The Dark Knight and Adolescent Gloom

Film Friday

After watching The Dark Knight a couple of years ago—that’s the Batman film with the Joker—I left the theater so depressed that I resolved to watch no more films in the series. But I was also glad to have seen the movie once I learned that my college-age nephew loved it and watched it repeatedly. When a film grips the next generation, I need to know about it.

Therefore, I was not surprised to hear about sold-out midnight showings of The Dark Knight Rises attended by young people in costume. And then, of course, there was the Aurora movie theatre massacre. I now had to go see the film.

Despite Rush Limbaugh’s assertions that TDKR is anti-Romney  (the villain is named Bane and Romney’s private equity firm is Bain so of course there must be a connection), masked avenger films are variants of the vigilante genre and therefore tend to lean right rather than left. That’s because rightwing dissatisfaction with our social welfare state gives rise to fantasies about übermensch individuals that can succeed where local officials—weighed down by weak-kneed humanism, Miranda regulations, and other Constitutional restraints—will fail.  Remember that Superman, the original superhero, is a translation of Nietzsche’s übermensch, which inspired both Hitler and Ayn Rand. Therefore we shouldn’t be surprised that the film criticizes Occupy Wall Street, rendering a populist takeover in images that may have been borrowed from Eisenstein’s October or Ten Days That Shook the World. (City Hall becomes the film’s version of the Czar’s Winter Palace.)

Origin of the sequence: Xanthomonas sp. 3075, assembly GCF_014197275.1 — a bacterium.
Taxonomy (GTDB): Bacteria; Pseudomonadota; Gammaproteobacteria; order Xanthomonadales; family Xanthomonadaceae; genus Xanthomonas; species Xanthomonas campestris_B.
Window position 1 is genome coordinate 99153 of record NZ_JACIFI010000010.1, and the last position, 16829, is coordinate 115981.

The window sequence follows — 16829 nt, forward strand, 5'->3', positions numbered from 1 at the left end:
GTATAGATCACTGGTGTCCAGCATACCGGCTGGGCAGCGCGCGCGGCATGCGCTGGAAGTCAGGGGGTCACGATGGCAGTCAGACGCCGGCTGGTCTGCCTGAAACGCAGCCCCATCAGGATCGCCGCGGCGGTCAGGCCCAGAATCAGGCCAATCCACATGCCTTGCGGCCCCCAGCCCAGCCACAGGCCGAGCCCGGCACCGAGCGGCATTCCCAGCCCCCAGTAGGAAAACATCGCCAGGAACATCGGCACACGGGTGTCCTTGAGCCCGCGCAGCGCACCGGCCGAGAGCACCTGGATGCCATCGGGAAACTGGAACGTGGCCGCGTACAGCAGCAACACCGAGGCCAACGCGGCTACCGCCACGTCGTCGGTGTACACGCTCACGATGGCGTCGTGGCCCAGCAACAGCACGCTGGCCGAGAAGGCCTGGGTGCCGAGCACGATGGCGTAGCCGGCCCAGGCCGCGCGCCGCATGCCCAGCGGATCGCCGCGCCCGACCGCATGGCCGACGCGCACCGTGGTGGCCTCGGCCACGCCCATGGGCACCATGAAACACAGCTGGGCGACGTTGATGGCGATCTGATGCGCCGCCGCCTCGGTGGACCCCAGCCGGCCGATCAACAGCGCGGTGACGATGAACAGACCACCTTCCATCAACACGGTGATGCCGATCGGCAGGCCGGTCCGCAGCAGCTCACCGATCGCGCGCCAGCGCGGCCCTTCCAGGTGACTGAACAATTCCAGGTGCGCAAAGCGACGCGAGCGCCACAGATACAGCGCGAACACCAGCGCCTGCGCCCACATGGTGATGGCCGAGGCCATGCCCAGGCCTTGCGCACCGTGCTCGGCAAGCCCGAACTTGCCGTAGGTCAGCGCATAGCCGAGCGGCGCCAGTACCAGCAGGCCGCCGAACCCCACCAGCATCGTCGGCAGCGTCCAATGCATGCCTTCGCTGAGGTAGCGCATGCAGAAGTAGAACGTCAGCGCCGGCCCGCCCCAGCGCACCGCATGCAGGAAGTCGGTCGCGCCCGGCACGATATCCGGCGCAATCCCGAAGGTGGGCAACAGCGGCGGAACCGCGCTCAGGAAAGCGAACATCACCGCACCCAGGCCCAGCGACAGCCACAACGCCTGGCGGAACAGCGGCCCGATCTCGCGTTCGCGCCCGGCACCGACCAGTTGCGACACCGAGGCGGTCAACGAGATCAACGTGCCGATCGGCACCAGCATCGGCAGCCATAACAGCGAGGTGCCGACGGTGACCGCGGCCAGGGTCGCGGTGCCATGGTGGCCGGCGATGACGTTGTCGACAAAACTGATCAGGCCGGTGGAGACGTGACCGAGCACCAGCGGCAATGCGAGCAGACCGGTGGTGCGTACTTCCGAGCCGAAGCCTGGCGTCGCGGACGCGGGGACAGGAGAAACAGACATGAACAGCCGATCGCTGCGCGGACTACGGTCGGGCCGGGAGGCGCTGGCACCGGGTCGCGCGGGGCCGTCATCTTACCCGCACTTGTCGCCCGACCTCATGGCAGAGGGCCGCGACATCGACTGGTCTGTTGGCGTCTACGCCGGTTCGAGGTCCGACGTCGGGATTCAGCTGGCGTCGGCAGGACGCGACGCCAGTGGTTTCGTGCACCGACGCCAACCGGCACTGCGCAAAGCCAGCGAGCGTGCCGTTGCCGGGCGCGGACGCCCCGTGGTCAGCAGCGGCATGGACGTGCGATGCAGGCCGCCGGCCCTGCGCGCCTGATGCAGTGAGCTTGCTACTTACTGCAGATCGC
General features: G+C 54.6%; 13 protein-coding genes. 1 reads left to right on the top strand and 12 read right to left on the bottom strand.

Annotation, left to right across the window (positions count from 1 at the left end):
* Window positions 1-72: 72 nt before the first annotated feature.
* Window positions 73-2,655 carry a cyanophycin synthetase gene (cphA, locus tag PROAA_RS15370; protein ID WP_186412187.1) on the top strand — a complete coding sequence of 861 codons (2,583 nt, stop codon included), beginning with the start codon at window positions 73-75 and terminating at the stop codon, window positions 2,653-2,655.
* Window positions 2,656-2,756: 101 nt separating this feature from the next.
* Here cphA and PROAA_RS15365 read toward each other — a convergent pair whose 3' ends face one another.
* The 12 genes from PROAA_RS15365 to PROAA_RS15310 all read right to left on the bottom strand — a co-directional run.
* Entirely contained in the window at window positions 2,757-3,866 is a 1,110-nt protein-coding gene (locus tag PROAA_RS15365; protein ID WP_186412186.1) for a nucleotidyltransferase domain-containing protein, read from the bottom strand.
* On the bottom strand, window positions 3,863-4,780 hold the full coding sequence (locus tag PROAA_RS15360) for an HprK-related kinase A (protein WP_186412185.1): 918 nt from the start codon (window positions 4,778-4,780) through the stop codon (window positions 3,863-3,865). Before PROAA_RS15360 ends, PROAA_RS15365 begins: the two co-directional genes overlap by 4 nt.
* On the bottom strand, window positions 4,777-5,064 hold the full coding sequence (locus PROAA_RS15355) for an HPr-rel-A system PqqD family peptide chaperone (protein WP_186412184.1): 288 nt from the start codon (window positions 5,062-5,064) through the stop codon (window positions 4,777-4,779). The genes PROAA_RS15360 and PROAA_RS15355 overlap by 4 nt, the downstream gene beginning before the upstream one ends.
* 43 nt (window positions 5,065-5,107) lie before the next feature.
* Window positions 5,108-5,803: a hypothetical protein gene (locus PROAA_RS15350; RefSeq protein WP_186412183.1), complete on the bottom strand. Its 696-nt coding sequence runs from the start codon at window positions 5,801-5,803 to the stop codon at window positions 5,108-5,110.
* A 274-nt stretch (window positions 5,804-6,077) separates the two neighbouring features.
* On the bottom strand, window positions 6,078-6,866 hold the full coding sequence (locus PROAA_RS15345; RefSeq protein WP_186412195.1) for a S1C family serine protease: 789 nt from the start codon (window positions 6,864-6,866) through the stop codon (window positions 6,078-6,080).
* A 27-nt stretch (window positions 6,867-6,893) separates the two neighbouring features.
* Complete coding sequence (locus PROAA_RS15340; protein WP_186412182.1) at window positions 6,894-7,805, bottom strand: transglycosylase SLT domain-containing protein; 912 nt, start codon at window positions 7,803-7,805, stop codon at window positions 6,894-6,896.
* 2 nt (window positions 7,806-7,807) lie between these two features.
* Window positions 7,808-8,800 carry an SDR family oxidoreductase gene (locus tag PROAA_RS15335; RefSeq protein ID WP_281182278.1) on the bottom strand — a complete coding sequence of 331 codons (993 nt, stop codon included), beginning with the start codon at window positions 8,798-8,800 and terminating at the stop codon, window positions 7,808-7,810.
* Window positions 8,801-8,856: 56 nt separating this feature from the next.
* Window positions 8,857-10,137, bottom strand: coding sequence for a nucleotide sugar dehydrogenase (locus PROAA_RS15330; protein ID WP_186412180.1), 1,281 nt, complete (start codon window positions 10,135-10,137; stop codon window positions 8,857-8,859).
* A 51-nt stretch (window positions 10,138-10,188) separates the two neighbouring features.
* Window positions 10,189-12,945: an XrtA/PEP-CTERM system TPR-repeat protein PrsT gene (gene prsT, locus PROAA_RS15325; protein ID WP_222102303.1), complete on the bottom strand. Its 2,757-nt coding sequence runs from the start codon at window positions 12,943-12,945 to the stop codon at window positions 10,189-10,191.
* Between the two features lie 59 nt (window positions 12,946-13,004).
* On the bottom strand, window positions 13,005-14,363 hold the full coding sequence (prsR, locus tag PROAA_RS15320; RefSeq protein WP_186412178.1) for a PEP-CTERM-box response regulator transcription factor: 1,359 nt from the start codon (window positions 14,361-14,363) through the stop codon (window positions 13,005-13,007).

If you are interested in reading different political interpretations of the film, Jonathan Chait of New York Magazine has a nice summary:

Aaron Bady has a monster essay in the New Inquiry arguing that TDKR is fascistic. John Podhoretz and Ross Douthat call the politics “quiet Toryism.” Jamelle Bouie calls the message of the film liberal, and Matt Yglesias sees it as an attack on mainstream liberalism. Somehow I find all these analyses persuasive, which is to say, the movie has certain political ideas, mostly right-wing, but not enough coherence to make any of them stick.

Actually, if the film had political coherence, then Hollywood would be guilty of business malpractice. That’s because the movie industry doesn’t want to alienate anyone and so deliberately cultivates such deliberate political ambiguity. If it gives us unsympathetic pictures of leftwing mobs, it will also present us with manipulative business guys and insensitive zillionaires. There will be good Muslims to balance the bad Muslims.  And then, so that we can all feel good together, the film reenacts 9-11, with formerly incompetent police bureaucrats becoming heroes. To throw us a further optimistic bone, the movie allows us to imagine a positive future as a busload of school children are saved. Orphans, of course.

But rather than parse the film’s ideology, I want to figure out what attracts teenagers to it. If my nephew loved The Dark Knight and may well have attended a midnight showing of The Dark Knight Rises, it is in part because the world in the films seems a version of the world he grew up in.